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Chizh

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Hello, what GG said and to add, Over-G Limit and Sparrow Loft range for Eagle. 


Edited by FoxAlfa
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43 минуты назад, GGTharos сказал:

 

Hi Chizh, lots of threads and documentation has been provided for very bad radar range inaccuracy for F-15C, Su-27, MiG-29 (all underperforming), F-18 and F-16 (both seriously over-perfoming).   I hope that you guys take care of this, because radar range is probably the easiest thing you can fix right now.   It's so easy I can do it myself, so it would be nice if it could be done quickly.

We have recorded a bug about the shorter detection range of the MiG-29 and Su-27 radars to the lower hemisphere in the tail.
It will be corrected.

 

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For the Su-27 in particular, a functional wingman datalink is desired for MP.

Not in plan.

Su-27 is simple aircraft LOMAC class. 

F-15C has not datalink at all in DCS.

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30 минут назад, FoxAlfa сказал:

Hello, what GG said and to add, Over-G Limit and Sparrow Loft range for Eagle. 

 

Do you have track or link to track with F-15C over-G issue?

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42 minutes ago, Chizh said:

We have recorded a bug about the shorter detection range of the MiG-29 and Su-27 radars to the lower hemisphere in the tail.
This will be corrected.

 

Keep in mind that also high alt looking at target more then 2000m bellow are also affected. let's say 12000m looking at the target 8000m for the MiG it will pick it up at ~42km... instead of 60-70km as per RLE. 


 

22 minutes ago, Chizh said:

Do you have track or link to track with F-15C over-G issue?


Here is track of me pulling a constant 11.2 g turn (I am not that skilled in Eagle, people more skilled than me can do this all day) with full loadout, and then intentional pulling 14g pick up and blacking out, plane doesn't overstress, or any systems fail. I would propose to add a flag if somebody pulls 10 or 11g limit for more than few seconds to trigger radar or random system failure. 

F-15.trk


Edited by FoxAlfa
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19 минут назад, FoxAlfa сказал:

Here is track of me pulling a constant 11.2 g turn (I am not that skilled in Eagle, people more skilled than me can do this all day) with full loadout, and then intentional pulling 14g pick up and blacking out, plane doesn't overstress, or any systems fail. I would propose to add a flag if somebody pulls 10 or 11g limit for more than few seconds to trigger radar or random system failure. 

F-15.trk 158 \u041a\u0431 · 0 скачиваний

 

The ultimate load factor for aircraft designed for 9g must be at least 13.5 g.
I did not notice g-loads of more than 13.5g in the track.

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1 hour ago, Chizh said:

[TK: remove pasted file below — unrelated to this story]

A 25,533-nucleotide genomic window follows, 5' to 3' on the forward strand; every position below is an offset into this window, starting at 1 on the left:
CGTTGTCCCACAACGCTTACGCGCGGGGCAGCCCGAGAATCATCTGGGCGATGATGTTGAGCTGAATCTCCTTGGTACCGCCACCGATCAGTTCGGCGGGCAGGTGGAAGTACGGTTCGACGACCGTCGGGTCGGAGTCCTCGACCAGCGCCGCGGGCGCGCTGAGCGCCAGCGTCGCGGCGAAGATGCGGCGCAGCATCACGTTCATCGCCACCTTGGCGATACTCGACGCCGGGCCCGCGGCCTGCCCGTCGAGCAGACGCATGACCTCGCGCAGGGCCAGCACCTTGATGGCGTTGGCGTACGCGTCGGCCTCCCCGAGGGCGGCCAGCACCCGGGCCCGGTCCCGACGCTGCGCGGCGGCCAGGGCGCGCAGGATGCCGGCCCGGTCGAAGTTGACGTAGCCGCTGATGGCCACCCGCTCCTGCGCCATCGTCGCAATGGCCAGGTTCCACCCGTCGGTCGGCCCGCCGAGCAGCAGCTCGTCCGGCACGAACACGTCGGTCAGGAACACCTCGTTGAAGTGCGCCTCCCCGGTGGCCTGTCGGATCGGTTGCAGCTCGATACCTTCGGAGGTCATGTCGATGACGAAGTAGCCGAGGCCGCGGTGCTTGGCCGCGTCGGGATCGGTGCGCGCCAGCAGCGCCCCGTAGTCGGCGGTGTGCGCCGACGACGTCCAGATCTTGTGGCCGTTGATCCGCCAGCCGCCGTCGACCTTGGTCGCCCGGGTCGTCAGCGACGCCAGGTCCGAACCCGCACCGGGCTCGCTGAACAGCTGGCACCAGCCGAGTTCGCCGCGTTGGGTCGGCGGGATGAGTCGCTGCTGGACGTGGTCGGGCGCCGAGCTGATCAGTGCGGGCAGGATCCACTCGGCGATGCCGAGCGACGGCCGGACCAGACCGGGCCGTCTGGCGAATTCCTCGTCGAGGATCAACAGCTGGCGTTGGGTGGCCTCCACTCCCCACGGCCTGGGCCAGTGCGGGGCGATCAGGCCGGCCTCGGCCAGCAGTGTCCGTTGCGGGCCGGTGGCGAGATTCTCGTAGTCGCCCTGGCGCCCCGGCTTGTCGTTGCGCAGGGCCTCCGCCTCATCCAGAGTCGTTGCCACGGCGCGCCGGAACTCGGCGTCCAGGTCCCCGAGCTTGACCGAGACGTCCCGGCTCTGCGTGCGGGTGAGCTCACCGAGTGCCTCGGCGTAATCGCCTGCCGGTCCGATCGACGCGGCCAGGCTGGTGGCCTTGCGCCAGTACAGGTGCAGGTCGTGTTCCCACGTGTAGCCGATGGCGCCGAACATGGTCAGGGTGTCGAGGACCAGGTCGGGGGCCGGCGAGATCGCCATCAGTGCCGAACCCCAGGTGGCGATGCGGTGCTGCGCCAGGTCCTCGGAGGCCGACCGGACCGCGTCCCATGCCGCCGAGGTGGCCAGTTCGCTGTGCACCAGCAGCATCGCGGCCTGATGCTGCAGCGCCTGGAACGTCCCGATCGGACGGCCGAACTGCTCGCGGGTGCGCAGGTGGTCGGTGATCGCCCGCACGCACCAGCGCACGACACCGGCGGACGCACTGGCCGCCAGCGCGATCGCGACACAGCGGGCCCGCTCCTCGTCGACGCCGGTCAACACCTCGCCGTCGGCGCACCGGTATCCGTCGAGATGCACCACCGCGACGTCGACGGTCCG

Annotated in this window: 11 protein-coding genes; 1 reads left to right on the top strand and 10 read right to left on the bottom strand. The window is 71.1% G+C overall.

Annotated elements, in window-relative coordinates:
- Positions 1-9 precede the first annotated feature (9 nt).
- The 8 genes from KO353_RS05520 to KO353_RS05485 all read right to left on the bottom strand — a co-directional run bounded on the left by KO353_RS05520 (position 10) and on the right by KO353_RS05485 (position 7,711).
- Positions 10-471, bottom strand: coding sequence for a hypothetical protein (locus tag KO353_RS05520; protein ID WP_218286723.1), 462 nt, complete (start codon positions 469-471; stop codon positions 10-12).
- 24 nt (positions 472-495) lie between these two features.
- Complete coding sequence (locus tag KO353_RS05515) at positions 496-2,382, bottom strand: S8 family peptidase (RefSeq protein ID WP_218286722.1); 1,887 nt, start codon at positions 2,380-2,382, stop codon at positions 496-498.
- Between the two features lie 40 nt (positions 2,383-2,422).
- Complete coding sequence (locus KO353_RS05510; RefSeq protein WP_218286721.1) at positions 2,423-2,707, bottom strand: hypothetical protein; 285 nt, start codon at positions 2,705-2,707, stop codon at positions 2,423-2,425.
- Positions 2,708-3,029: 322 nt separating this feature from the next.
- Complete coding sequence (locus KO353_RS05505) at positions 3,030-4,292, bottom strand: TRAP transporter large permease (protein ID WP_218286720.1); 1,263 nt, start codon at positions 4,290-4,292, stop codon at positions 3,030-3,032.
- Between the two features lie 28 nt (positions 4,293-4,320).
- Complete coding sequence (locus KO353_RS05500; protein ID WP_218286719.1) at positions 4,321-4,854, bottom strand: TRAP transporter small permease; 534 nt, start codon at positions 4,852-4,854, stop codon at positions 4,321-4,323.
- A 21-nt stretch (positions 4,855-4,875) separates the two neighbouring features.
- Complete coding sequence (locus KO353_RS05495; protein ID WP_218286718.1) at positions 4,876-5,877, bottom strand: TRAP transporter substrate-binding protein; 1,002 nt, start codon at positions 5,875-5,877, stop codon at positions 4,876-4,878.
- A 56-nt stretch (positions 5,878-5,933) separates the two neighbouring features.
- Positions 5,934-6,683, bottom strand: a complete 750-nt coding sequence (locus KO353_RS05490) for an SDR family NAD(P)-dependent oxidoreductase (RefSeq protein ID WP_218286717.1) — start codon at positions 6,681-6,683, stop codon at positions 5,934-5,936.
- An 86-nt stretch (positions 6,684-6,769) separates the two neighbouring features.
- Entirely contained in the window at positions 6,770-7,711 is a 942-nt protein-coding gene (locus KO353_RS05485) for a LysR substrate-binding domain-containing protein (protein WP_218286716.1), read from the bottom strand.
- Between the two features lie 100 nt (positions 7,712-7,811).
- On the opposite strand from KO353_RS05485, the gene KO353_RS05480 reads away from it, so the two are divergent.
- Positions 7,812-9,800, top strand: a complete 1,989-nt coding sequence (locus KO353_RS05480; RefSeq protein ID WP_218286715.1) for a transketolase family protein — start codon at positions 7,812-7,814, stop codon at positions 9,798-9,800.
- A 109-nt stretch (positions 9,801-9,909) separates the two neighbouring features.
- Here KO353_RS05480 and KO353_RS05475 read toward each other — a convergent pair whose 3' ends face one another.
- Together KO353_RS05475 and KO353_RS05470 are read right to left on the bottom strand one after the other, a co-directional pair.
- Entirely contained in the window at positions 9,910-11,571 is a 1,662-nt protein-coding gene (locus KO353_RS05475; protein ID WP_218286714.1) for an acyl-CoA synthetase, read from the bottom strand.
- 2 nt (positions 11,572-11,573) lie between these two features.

We have recorded a bug about the shorter detection range of the MiG-29 and Su-27 radars to the lower hemisphere in the tail.
It will be corrected.

 

There are also problems with the F-15 range (too short for both aspects, like MiG-29/Su-27),  and F-16/18 have far too much range for their little radars.  They pretty much behave like APG-63s.

 

1 hour ago, Chizh said:

Not in plan.

Su-27 is simple aircraft LOMAC class. 

F-15C has not datalink at all in DCS.

 

I understand (I wasn't expecting one for F-15C, it didn't get one until after 2008 anyway).   However in Su-27 the fighter DL works for the player and his aircraf tin the same AI group, could this not be extended to MP?

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Is the difference in ability to notch a supported and unsupported missile currently simulated?

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All the people keep asking for capabilities to be modelled.... I want the limitations to be modelled.... limitations make for realistic simulation.

 

Arguing with an engineer is like wrestling with a pig in the mud, after a bit you realize the pig likes it.

 

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A missile that receives information via missile datalink from the launch platform.    Some missiles will process this information even when terminal homing (AMRAAM for sure, probably the SD-10 and R-77 and many SAMs), increasing resistance to ECM, chaff, and helping to continue tracking a target through the notch or split-S (split-S countermeasures were already implemented in AIM-7E - it has no datalink but it has a little search mode to help with this).

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Yes, but the notch makes no sense if you're not illuminating.  There's no target, basically.

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8 hours ago, Chizh said:

Alfa,

what is supported missile? 


Exactly what GGTharos said.  I feel that supported missiles should be less likely to notch since of the two radar angles, unsupported should be easier to notch due to small and weak radar (I know some ppl will disagree with me). Also, missiles fired in TWS should be less accurate then STT due to TWS inherent inaccuracies (especially in vertical where it can be off thousands of feet) 

Contributing factors to this way of thinking, we can see that per example Swedish air force train to support the Fox 3 till impact.


Also historically based on pilot accounts all the Aim-120 were supported till impact (also a great quote, missiles miss, that is why the called missiles)